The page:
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Emerging Market Equities
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Emerging markets are broadly defined as countries or regions with above average economic growth prospects. According to the International Monetary Fund’s World Economic Outlook (April 2010), emerging and developing economies are expected to grow close to three times faster than advanced economies by the year 2015. As the United States faces a potential slower period of domestic economic growth, investors have an increased appetite for exposure to faster-growing emerging markets.
The Tradeoff: Risks vs. Returns
Emerging market equities have rewarded patient investors over time. As emerging markets mature, their citizens may enjoy a higher standard of living, spurring a new source of demand for food, clothing, technology, business services and other opportunities that more developed markets enjoy. Investors expect this new source of demand to translate into corporate earnings growth and higher equity returns for companies with exposure to these regions.
Over the last decade, investors have experienced stronger equity performance in emerging markets than developed markets. For the 10-year period ending March 31, 2012 the MSCI Emerging Market Index experienced an annualized gross return of 14 percent compared to a 4 percent total return for the S&P 500 Index. While the growth prospects of emerging markets are attractive, the valuation of emerging markets equities is an important factor to consider.
Diversification benefits of emerging markets may be less than expected. Emerging markets often have growth drivers that are independent from those of the global markets. However, due to the globalization of equity markets, correlations between emerging and developed markets have been increasing. That being said, there is still a diversification benefit of adding emerging market equities to a portfolio.
Investing in emerging markets comes with above average risk. While higher growth is projected in emerging countries, there are risks that investors may need to endure to participate in this growth. Emerging markets can have political and social instability, poor infrastructure, unstable financial markets, currency risks, limited economic diversification, weak corporate governance policies and a host of other issues when compared to more developed countries. It is these risks that investors expect to be compensated for through higher expected returns on equity investments.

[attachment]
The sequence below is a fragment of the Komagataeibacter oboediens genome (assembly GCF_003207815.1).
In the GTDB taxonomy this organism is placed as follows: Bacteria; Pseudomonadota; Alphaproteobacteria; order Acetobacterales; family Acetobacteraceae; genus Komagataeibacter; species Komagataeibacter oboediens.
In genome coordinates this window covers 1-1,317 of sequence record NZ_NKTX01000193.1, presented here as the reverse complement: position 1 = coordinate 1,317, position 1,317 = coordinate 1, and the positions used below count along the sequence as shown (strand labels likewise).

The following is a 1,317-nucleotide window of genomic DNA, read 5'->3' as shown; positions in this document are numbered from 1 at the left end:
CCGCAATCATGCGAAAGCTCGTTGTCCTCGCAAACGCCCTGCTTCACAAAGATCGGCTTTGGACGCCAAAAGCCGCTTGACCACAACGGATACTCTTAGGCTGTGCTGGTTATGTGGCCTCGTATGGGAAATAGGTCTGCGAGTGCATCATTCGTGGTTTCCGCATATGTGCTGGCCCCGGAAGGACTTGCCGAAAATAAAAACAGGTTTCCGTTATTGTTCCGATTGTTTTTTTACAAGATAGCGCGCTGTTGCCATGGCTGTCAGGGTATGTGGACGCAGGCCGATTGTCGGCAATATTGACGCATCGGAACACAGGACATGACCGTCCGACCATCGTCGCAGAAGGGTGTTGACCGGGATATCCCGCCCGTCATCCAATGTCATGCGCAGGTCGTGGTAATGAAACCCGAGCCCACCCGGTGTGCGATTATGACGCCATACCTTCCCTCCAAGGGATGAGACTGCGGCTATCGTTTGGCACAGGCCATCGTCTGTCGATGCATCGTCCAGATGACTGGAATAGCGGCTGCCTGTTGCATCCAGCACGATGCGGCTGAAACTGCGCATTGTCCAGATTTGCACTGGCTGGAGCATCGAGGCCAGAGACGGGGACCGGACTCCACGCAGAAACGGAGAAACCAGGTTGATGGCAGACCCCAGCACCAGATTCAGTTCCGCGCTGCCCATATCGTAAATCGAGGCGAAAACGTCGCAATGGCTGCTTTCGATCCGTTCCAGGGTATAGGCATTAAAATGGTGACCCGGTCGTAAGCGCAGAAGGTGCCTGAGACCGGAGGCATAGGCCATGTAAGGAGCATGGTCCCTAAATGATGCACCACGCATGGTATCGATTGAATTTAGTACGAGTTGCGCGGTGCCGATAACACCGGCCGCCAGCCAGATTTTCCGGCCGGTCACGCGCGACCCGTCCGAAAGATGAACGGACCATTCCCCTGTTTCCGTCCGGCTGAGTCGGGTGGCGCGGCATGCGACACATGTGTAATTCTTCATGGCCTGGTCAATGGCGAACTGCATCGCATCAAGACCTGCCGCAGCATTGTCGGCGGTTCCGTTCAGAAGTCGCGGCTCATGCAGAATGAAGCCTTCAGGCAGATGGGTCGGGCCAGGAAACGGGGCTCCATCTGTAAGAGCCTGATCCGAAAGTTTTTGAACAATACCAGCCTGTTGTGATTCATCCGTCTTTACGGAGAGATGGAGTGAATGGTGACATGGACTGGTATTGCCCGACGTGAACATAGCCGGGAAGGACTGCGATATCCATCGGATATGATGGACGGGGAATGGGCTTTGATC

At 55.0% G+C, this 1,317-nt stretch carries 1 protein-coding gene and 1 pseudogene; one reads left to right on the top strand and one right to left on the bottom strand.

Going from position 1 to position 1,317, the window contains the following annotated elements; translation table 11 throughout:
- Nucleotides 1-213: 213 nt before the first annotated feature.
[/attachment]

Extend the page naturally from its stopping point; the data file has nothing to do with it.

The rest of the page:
Currency risk deserves special consideration when investing internationally, especially when dealing with emerging markets. Returns to foreign investors can vary significantly from the returns local investors receive due to the currency effects. Emerging markets have a tendency to exhibit less stable monetary policies and higher dependencies on a single industry for economic growth, resulting in higher volatility in their currencies.
Gaining Exposure to Emerging Markets
Investors have multiple ways to gain exposure to the growth prospects of emerging markets:
Emerging market equities have become a popular strategic asset class for investors as a result of strong performance and above average growth prospects relative to developed markets. Before making an investment, investors should understand the risks that are specific to investing in emerging market equities. These risks have resulted in higher market volatility, which investors must be able to withstand in order to capture the total performance of the asset class.
ETFs are subject to the same risks as their underlying securities, trade on an exchange throughout the day and redemptions may be limited and brokerage commissions are charged on each trade.
Please consider the investment objectives, risks and charges and expenses of a fund carefully before investing. This and other important information is found in the prospectus, which can be obtained from your financial advisor and should be read carefully before investing.
Article provided by Robert W. Baird & Co. for Scott Ulbrich, Financial Advisor at the Salt Lake City office of Robert W. Baird & Co., member SIPC. He has more than 20 years of financial services industry experience, and can be reached at 801-869-3855 or 888-792-7640.